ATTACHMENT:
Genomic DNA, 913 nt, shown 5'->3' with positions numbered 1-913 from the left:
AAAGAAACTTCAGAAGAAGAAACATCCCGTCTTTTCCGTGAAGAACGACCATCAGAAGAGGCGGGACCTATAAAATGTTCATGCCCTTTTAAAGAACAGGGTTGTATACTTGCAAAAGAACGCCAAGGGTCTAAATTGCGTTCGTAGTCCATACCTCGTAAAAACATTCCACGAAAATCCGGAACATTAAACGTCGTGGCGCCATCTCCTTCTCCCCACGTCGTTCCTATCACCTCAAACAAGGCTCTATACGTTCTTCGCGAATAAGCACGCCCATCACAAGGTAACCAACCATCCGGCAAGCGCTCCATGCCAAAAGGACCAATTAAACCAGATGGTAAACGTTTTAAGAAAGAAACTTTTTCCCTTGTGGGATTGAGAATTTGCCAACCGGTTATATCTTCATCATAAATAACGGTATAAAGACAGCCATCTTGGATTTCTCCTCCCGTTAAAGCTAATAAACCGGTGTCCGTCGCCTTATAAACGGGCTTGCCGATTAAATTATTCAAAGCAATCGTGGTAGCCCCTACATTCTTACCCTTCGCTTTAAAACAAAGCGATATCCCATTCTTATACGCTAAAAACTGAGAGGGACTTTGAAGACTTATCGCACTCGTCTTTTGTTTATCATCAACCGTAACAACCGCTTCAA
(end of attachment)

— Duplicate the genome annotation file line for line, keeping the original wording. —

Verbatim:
Genomic DNA, 913 nt, shown 5'->3' with positions numbered 1-913 from the left:
AAAGAAACTTCAGAAGAAGAAACATCCCGTCTTTTCCGTGAAGAACGACCATCAGAAGAGGCGGGACCTATAAAATGTTCATGCCCTTTTAAAGAACAGGGTTGTATACTTGCAAAAGAACGCCAAGGGTCTAAATTGCGTTCGTAGTCCATACCTCGTAAAAACATTCCACGAAAATCCGGAACATTAAACGTCGTGGCGCCATCTCCTTCTCCCCACGTCGTTCCTATCACCTCAAACAAGGCTCTATACGTTCTTCGCGAATAAGCACGCCCATCACAAGGTAACCAACCATCCGGCAAGCGCTCCATGCCAAAAGGACCAATTAAACCAGATGGTAAACGTTTTAAGAAAGAAACTTTTTCCCTTGTGGGATTGAGAATTTGCCAACCGGTTATATCTTCATCATAAATAACGGTATAAAGACAGCCATCTTGGATTTCTCCTCCCGTTAAAGCTAATAAACCGGTGTCCGTCGCCTTATAAACGGGCTTGCCGATTAAATTATTCAAAGCAATCGTGGTAGCCCCTACATTCTTACCCTTCGCTTTAAAACAAAGCGATATCCCATTCTTATACGCTAAAAACTGAGAGGGACTTTGAAGACTTATCGCACTCGTCTTTTGTTTATCATCAACCGTAACAACCGCTTCAA